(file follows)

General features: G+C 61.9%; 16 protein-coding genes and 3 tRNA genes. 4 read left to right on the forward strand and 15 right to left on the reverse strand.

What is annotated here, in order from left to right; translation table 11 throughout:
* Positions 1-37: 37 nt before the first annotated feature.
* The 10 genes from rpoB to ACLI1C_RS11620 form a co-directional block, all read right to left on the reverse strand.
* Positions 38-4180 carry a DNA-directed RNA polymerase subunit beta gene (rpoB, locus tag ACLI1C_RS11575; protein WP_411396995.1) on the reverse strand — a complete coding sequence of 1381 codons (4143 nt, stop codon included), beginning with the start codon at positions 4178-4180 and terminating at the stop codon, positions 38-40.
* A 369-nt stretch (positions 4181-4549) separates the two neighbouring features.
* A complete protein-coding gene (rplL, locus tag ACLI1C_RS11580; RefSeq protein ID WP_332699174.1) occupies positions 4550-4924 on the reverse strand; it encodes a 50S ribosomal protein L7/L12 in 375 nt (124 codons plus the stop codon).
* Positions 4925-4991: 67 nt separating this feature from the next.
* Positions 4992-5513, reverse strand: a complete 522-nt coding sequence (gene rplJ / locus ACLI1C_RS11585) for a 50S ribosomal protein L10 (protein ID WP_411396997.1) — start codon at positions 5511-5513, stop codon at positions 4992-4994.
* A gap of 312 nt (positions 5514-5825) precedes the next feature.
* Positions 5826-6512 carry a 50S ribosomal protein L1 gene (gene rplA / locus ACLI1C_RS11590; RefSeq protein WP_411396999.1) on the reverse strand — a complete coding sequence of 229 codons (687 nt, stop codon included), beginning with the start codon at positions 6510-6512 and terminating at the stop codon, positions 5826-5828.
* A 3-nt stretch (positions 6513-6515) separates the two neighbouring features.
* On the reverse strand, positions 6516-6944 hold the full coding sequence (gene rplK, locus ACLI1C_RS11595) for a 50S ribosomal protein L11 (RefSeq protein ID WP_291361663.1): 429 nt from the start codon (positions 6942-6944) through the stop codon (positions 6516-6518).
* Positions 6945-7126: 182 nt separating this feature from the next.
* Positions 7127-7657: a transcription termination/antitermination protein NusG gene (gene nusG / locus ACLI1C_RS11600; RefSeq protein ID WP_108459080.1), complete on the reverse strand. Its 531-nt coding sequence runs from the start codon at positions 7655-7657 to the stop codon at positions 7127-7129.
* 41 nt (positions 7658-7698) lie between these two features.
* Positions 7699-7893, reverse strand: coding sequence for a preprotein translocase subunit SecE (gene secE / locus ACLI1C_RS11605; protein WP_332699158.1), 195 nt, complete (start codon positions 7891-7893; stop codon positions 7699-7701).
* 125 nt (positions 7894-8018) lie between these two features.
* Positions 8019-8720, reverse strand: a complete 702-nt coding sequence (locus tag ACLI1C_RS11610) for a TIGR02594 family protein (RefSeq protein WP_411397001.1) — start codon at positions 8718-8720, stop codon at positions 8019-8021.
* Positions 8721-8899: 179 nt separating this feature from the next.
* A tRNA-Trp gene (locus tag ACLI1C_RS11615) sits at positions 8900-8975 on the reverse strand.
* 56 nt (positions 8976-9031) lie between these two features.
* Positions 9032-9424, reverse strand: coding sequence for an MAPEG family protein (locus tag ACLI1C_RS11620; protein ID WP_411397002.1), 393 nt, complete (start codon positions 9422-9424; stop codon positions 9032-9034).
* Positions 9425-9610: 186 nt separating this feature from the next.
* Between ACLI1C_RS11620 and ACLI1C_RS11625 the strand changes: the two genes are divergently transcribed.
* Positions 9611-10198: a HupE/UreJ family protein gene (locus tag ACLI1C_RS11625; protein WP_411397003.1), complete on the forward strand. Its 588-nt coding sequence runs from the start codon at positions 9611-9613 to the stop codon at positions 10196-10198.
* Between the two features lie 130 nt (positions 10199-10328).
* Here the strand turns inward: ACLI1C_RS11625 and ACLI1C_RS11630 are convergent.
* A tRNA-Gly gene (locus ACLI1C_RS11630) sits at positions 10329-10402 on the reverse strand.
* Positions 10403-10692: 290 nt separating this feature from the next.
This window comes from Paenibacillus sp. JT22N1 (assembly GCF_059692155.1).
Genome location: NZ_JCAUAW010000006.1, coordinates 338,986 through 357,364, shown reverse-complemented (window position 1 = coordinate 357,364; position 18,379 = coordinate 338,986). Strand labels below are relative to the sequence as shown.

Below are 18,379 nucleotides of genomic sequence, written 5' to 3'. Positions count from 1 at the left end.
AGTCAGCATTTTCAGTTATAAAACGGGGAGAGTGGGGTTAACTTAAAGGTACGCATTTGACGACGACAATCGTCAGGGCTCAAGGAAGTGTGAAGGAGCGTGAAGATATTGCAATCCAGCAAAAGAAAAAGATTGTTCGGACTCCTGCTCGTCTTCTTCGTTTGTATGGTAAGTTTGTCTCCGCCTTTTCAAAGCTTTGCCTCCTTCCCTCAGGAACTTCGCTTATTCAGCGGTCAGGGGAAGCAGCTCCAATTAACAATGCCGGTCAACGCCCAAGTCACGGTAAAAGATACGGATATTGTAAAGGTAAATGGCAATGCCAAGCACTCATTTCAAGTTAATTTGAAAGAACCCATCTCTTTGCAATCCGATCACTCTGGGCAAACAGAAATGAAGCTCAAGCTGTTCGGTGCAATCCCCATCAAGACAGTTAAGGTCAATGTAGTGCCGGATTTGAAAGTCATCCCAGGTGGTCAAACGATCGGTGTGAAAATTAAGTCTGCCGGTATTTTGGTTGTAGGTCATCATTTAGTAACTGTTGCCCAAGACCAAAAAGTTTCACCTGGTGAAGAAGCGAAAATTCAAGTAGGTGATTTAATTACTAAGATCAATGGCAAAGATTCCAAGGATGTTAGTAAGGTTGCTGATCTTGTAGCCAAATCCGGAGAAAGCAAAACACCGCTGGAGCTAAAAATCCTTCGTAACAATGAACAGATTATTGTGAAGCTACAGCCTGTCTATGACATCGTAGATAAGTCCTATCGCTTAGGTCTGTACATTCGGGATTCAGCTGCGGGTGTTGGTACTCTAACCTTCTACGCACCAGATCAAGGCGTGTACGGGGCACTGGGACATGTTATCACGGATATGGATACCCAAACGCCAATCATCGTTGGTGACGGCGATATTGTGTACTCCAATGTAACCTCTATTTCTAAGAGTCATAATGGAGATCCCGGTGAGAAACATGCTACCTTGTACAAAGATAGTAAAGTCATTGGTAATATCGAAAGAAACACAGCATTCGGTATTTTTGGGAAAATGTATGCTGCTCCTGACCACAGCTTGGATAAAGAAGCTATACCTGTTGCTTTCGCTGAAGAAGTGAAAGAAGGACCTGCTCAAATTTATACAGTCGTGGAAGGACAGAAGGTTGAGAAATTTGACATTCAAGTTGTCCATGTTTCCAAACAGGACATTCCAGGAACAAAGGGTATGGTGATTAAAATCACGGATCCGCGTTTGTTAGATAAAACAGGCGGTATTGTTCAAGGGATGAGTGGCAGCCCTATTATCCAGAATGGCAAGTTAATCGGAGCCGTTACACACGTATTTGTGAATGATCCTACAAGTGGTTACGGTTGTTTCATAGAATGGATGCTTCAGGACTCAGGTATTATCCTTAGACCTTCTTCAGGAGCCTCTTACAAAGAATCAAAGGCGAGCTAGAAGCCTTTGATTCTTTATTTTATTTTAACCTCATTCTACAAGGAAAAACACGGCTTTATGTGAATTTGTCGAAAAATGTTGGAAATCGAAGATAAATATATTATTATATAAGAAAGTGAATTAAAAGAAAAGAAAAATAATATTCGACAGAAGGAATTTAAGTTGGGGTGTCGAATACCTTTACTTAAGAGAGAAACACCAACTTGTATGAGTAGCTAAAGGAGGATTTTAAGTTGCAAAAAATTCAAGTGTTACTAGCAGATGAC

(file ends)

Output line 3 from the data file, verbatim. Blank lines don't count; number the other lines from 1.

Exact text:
* Positions 1-37: 37 nt before the first annotated feature.